The hematologic abnormalities could also have been explained by TB. Normocytic normochromic anemia is the most common finding in TB and, even though rare, pancytopenia has been described in disseminated disease. There are several factors to be considered in the etiology of pancytopenia such as hypersplenism, maturation arrest, or bone marrow infiltration by caseating and noncaseating granulomas [7-9]. In this particular case, a bone marrow study should have been performed in order to exclude TB infiltration. There are no proper implications in this diagnosis since the treatment is the same, and a recovery of peripheral blood counts with HRZE therapy was expected.

This case also emphasizes possible complications of a procedure such as urethral catheterization, which is a simple and common medical procedure that enables the drainage of urine. It can be used for monitoring, diagnostic or therapeutic purposes. There are some complications described after the procedure, mostly harmless and common, such as urinary tract infections being the most frequent. Other known complications are genital infection, urethral bleeding, creation of a false pathway, meatal strictures and, very rarely, bladder perforation and necrosis [10]. In the presented case, the urethral catheterization caused a prostatic capsule laceration and triggered an uncontrolled hemorrhage. This iatrogenic procedure led to the finding of prostatic tuberculosis, a rare and challenging diagnosis, as described before.

Conclusions

In the presented case report, urethral catheterization caused a prostatic capsule laceration and triggered an uncontrolled hemorrhage. This iatrogenic procedure led to the finding of prostatic tuberculosis, a rare and challenging diagnosis, as described before. This was an incident finding and it makes us think that, although a rare finding, the disseminated TB with prostate involvement is probably underdiagnosed, since it is usually an asymptomatic presentation.

The prevalence and incidence of tuberculosis in the world remains high, and its overall mortality is a real issue. Because of its different manifestations, diagnosing TB may present as a real medical challenge. Also, to emphasize that all medical procedures have associated risks, either more or less complex and frequent, we should never underestimate the interventions we conduct; iatrogenic complications happen, but should always be avoided.


References

  1. Emerging issues in tuberculosis. (2021). Accessed: September 3, 2021: https://www.heart-resources.org/reading_pack/emerging-issues-tuberculosis/.
  2. Horsburgh CR Jr: Epidemiology of tuberculosis. UpToDate. von Reyn CF, Baron EL (ed): UpToDate, Waltham, MA; 2021.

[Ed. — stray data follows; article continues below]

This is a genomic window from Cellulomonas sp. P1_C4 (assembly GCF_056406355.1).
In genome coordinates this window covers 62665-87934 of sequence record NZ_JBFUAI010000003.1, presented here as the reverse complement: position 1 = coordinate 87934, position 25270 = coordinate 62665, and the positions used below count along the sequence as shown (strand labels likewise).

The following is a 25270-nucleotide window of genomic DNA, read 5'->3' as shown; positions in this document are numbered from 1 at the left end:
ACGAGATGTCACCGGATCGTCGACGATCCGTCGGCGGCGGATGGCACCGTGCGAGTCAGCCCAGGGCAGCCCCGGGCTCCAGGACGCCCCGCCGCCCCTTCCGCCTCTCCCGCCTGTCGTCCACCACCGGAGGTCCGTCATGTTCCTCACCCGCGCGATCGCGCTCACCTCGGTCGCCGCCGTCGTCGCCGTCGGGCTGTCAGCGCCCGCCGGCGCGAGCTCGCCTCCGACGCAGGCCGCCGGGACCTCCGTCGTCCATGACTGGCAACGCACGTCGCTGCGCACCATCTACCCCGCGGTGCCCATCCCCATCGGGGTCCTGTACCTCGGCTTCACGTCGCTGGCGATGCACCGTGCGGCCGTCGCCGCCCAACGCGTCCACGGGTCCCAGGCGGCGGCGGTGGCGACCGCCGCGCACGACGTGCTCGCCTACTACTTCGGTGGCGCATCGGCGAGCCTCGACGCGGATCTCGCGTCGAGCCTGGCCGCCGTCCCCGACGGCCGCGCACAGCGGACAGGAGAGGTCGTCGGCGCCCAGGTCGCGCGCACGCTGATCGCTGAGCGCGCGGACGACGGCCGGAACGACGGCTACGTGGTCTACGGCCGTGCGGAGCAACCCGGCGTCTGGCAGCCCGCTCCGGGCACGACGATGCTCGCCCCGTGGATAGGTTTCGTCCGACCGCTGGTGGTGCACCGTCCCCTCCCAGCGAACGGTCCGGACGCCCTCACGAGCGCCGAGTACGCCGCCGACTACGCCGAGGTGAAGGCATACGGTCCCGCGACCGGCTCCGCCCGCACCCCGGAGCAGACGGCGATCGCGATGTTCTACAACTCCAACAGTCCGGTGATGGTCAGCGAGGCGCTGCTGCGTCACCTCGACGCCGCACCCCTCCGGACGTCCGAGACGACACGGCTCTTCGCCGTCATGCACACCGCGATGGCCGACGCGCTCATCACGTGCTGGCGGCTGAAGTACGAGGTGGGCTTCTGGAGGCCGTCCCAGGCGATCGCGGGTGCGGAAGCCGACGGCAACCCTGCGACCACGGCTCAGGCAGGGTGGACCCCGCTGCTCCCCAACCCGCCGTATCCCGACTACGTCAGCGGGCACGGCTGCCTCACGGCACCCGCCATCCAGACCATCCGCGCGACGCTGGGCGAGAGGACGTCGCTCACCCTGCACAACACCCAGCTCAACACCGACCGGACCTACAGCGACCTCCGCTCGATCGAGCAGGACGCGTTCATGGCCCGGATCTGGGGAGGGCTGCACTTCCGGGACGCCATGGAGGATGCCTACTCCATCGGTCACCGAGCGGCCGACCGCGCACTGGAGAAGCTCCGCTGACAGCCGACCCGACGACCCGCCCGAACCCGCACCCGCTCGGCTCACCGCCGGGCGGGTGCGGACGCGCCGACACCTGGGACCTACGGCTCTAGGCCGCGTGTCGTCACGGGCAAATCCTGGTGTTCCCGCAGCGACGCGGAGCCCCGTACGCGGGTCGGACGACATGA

3. Visweswaran RK, Pais VM Jr, Dionne-Odom J: Urogenital tuberculosis. UpToDate. Bernardo J, Curhan GC, Baron EL, Forman JP (ed): UpToDate, Waltham, MA; 2021.
  4. Gupta N, Mandal AK, Singh SK: Tuberculosis of the prostate and urethra: a review. Indian J Urol. 2008, 24:388-91. 10.4103/0970-1591.42623
  5. Wolday D, Tegbaru B, Kassu A, Messele T, Coutinho R, van Baarle D, Miedema F: Expression of chemokine receptors CCR5 and CXCR4 on CD4+ T cells and plasma chemokine levels during treatment of active tuberculosis in HIV-1-coinfected patients. J Acquir Immune Defic Syndr. 2005, 39:265-71. 10.1097/01.qai.0000163027.47147.2e
  6. Badri M, Ehrlich R, Wood R, Pulerwitz T, Maartens G: Association between tuberculosis and HIV disease progression in a high tuberculosis prevalence area. Int J Tuberc Lung Dis. 2001, 5:225-32.
  7. Chandni R, Rajan G, Udayabhaskaran V: Extra pulmonary tuberculosis presenting as fever with massive splenomegaly and pancytopenia. IDCases. 2016, 4:20-2. 10.1016/j.idcr.2016.02.005
  8. Dalugama C, Gawarammana IB: Fever with pancytopenia: unusual presentation of extrapulmonary tuberculosis: a case report. J Med Case Rep. 2018, 12:58. 10.1186/s13256-018-1596-0
  9. Singh KJ, Ahluwalia G, Sharma SK, Saxena R, Chaudhary VP, Anant M: Significance of haematological manifestations in patients with tuberculosis. J Assoc Physicians India. 2001, 49:788, 790-4.
  10. Igawa Y, Wyndaele JJ, Nishizawa O: Catheterization: possible complications and their prevention and treatment. Int J Urol. 2008, 15:481-5. 10.1111/j.1442-2042.2008.02075.x

Case report
peer-reviewed

Tuberculosis and Its “Troubled Relationship” With Other Diseases


Author Information

Maria João Correia Corresponding Author

Internal Medicine, Hospital São Francisco Xavier, Centro Hospitalar de Lisboa Ocidental, Lisbon, PRT

Marta Maio Herculano

Intensive Care Unit, Hospital Egas Moniz, Centro Hospitalar de Lisboa Ocidental, Lisbon, PRT

Joana Duarte

Internal Medicine, Hospital São Francisco Xavier, Centro Hospitalar de Lisboa Ocidental, Lisbon, PRT

Filipa Brás Monteiro

Intensive Care Unit, Hospital Egas Moniz, Centro Hospitalar de Lisboa Ocidental, Lisbon, PRT

Eduarda Carmo

Polyvalent Intensive Care Unit, Hospital Egas Moniz, Centro Hospitalar de Lisboa Ocidental, Lisbon, PRT


Ethics Statement and Conflict of Interest Disclosures

Human subjects: Consent was obtained or waived by all participants in this study. Conflicts of interest: In compliance with the ICMJE uniform disclosure form, all authors declare the following: Payment/services info: All authors have declared that no financial support was received from any organization for the submitted work. Financial relationships: All authors have declared that they have no financial relationships at present or within the previous three years with any organizations that might have an interest in the submitted work. Other relationships: All authors have declared that there are no other relationships or activities that could appear to have influenced the submitted work.



Case report
peer-reviewed

Tuberculosis and Its “Troubled Relationship” With Other Diseases